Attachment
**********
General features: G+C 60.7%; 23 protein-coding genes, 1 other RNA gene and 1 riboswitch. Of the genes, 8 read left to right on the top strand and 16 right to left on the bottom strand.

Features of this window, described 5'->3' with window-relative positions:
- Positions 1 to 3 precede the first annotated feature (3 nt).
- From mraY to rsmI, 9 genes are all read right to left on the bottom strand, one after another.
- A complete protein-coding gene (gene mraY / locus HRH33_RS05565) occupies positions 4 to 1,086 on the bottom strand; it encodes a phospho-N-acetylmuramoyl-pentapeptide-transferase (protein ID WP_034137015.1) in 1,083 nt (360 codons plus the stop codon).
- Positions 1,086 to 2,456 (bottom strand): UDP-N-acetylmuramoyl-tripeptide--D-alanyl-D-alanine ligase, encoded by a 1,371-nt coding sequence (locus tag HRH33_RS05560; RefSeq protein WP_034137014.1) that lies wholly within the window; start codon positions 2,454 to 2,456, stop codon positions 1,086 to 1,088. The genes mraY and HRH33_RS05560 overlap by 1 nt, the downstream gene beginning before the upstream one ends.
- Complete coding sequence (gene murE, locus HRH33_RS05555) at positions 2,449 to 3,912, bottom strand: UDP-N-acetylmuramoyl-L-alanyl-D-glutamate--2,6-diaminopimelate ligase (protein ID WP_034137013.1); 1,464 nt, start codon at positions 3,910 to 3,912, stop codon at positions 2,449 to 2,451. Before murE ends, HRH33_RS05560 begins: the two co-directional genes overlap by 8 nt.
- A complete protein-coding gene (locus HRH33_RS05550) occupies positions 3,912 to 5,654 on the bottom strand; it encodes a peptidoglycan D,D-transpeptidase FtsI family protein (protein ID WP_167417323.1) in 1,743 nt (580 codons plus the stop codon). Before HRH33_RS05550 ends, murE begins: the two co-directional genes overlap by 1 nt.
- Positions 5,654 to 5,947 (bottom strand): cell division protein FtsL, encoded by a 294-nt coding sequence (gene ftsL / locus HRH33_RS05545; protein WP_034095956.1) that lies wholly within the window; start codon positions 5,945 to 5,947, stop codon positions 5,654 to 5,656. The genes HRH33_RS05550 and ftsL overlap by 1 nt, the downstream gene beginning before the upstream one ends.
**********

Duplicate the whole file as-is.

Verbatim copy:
General features: G+C 60.7%; 23 protein-coding genes, 1 other RNA gene and 1 riboswitch. Of the genes, 8 read left to right on the top strand and 16 right to left on the bottom strand.

Features of this window, described 5'->3' with window-relative positions:
- Positions 1 to 3 precede the first annotated feature (3 nt).
- From mraY to rsmI, 9 genes are all read right to left on the bottom strand, one after another.
- A complete protein-coding gene (gene mraY / locus HRH33_RS05565) occupies positions 4 to 1,086 on the bottom strand; it encodes a phospho-N-acetylmuramoyl-pentapeptide-transferase (protein ID WP_034137015.1) in 1,083 nt (360 codons plus the stop codon).
- Positions 1,086 to 2,456 (bottom strand): UDP-N-acetylmuramoyl-tripeptide--D-alanyl-D-alanine ligase, encoded by a 1,371-nt coding sequence (locus tag HRH33_RS05560; RefSeq protein WP_034137014.1) that lies wholly within the window; start codon positions 2,454 to 2,456, stop codon positions 1,086 to 1,088. The genes mraY and HRH33_RS05560 overlap by 1 nt, the downstream gene beginning before the upstream one ends.
- Complete coding sequence (gene murE, locus HRH33_RS05555) at positions 2,449 to 3,912, bottom strand: UDP-N-acetylmuramoyl-L-alanyl-D-glutamate--2,6-diaminopimelate ligase (protein ID WP_034137013.1); 1,464 nt, start codon at positions 3,910 to 3,912, stop codon at positions 2,449 to 2,451. Before murE ends, HRH33_RS05560 begins: the two co-directional genes overlap by 8 nt.
- A complete protein-coding gene (locus HRH33_RS05550) occupies positions 3,912 to 5,654 on the bottom strand; it encodes a peptidoglycan D,D-transpeptidase FtsI family protein (protein ID WP_167417323.1) in 1,743 nt (580 codons plus the stop codon). Before HRH33_RS05550 ends, murE begins: the two co-directional genes overlap by 1 nt.
- Positions 5,654 to 5,947 (bottom strand): cell division protein FtsL, encoded by a 294-nt coding sequence (gene ftsL / locus HRH33_RS05545; protein WP_034095956.1) that lies wholly within the window; start codon positions 5,945 to 5,947, stop codon positions 5,654 to 5,656. The genes HRH33_RS05550 and ftsL overlap by 1 nt, the downstream gene beginning before the upstream one ends.